Here’s some of our story:

I felt like I lived many years mostly underwater, barely able to catch a breath. A “full-time” job, especially when you are just beginning it, is exhausting. And being a homemaker and mom is another full-time job. Consequently, I never felt like I did that well at either one. This guilt and perceived failure took up lots of brain space. Remember, to a perfectionist, what she DOESN’T do is much weightier than what she DOES do. What I didn’t/couldn’t do was always  heavy on my mind. Were my kids neglected? No. Did I do a good enough job as a teacher? Yes. Does reality matter to a perfectionist? NO! Guilt and condemnation make themselves right at home anyway.

Mr X was not one to talk about his feelings, even if he could have figured them out, and there was no internet or even books (that I was aware of) teaching about sex in marriage from a Christian perspective. I just knew that he wanted more than I felt I had to give; I thought that he should be satisfied with all the other stuff I did (work full time, mother 3 young children, and run a household). Then I’d feel guilty because, in yet another area, I wasn’t good enough, then resentful that he wanted more from me. I had absolutely no clue how important lovemaking is to a man; the emotional part of it and how it affects his feelings about himself and for his wife. (Once more, I refer you to Sheila Gregoire’s very insightful post here.)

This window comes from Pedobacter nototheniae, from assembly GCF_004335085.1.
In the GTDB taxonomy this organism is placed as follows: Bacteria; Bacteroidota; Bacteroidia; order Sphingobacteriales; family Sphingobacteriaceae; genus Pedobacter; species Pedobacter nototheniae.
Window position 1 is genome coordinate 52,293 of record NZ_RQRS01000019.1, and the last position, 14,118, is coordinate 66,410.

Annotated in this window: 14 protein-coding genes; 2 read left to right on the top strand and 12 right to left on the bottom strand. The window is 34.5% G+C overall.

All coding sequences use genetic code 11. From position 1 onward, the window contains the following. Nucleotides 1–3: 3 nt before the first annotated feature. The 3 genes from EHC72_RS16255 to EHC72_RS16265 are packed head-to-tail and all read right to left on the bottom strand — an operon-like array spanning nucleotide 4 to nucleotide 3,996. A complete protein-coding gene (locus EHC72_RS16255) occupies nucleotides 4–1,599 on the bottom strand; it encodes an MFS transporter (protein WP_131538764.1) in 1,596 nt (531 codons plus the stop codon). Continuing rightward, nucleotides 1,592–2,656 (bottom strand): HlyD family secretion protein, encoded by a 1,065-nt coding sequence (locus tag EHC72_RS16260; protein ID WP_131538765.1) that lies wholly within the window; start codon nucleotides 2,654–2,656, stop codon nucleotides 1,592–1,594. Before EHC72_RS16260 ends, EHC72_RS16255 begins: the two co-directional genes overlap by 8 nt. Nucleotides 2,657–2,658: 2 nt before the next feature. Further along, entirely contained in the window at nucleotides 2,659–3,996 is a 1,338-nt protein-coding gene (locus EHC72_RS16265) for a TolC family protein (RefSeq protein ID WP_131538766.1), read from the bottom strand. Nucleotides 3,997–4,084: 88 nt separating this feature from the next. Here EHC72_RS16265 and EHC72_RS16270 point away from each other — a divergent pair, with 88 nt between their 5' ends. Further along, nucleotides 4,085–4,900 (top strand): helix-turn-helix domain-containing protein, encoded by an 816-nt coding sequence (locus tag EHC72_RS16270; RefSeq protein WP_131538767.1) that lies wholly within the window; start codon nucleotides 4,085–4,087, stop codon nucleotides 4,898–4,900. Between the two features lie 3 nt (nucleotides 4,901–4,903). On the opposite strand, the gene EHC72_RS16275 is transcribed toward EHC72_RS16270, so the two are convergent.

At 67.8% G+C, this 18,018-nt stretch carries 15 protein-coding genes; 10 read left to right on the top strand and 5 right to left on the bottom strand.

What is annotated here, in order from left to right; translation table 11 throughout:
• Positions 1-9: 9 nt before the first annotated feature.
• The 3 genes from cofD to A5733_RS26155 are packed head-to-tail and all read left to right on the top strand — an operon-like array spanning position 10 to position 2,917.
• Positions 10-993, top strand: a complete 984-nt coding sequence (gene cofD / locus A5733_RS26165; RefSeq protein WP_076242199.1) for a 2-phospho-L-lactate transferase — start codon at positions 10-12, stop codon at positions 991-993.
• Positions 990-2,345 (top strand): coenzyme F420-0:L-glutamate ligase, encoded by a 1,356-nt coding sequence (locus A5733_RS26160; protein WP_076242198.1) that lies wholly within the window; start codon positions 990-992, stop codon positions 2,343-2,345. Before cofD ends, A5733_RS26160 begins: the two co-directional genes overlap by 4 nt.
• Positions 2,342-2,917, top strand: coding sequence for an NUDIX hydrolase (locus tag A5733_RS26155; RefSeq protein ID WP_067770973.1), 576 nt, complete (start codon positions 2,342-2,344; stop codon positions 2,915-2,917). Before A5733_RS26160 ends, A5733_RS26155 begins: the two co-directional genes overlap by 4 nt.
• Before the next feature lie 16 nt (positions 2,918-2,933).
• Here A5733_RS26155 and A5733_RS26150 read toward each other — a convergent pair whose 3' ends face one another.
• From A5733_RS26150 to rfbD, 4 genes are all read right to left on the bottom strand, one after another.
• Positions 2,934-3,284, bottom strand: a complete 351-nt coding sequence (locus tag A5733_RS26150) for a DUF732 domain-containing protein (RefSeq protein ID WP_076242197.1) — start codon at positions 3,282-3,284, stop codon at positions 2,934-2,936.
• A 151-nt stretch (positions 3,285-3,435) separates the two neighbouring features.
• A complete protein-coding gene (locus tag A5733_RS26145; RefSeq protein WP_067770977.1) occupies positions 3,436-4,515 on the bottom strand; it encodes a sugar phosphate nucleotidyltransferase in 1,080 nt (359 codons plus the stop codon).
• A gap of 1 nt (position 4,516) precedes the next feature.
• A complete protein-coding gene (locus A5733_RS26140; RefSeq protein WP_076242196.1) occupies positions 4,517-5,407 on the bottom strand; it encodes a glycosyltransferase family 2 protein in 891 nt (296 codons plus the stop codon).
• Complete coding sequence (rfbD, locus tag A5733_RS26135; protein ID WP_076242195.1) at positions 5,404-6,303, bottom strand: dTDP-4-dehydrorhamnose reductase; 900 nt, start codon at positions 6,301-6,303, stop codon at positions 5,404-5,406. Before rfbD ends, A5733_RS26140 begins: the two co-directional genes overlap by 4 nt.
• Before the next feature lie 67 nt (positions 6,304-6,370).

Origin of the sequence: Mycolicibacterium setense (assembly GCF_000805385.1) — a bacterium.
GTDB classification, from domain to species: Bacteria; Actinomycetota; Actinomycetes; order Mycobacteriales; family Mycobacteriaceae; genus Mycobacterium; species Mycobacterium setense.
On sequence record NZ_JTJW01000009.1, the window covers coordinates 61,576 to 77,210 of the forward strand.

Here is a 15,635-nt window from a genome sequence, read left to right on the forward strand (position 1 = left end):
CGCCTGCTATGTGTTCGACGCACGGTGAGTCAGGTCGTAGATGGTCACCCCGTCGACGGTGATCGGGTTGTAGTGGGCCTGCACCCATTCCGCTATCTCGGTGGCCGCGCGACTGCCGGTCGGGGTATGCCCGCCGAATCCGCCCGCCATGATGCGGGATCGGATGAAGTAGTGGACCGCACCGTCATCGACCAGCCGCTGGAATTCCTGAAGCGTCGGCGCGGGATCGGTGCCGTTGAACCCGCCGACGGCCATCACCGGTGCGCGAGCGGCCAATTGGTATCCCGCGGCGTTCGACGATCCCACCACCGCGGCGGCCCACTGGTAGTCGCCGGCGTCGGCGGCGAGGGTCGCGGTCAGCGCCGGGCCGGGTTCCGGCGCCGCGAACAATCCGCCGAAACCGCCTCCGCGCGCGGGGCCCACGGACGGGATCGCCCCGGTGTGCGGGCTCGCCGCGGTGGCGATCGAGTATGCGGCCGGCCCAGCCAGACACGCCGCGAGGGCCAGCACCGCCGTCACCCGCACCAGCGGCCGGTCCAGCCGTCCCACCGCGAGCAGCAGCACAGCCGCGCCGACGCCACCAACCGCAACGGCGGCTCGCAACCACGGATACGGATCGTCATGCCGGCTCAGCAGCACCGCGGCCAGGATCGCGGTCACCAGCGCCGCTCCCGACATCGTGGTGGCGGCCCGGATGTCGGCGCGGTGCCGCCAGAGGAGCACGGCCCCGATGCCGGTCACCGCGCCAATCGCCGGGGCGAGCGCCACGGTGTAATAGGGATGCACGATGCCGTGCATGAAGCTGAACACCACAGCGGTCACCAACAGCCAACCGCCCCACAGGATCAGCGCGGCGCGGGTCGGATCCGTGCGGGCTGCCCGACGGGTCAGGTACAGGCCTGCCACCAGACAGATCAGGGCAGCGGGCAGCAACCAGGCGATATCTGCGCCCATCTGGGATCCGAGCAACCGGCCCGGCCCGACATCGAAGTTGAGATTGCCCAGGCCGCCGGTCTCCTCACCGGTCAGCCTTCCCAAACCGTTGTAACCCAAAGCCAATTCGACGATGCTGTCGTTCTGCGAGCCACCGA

When Mr X began school full-time, after several years of going to night classes 2 or 3 nights a week– a very difficult period for this stay-at-home mom of 3– he scheduled his classes on 2 or 3 days and his work on the other days. He drove the kids to school and was able to be “Room Dad” and chaperone often. He did the grocery shopping. Once he began to take up some of the slack with the kids and at home, it helped me feel lots better. I don’t think he realized how much of a load those few things took off my MIND, but it really did make a huge difference.

Then at some point a friend recommended The Proper Care and Feeding of Husbands by Dr. Laura Schlesinger. It opened my eyes! In a nutshell, she said when we say NO to our husbands’ sexual advances, they perceive us as saying NO to THEM, as men. It’s like their saying NO to our conversations with them.

These 2 things– neither of which we can really take credit for– helped us get a little further down the road to a good, healthy marriage.

What does your spouse need? Do you know? I challenge you to have that conversation!

Up next: setting realistic expections of ourselves and our spouses.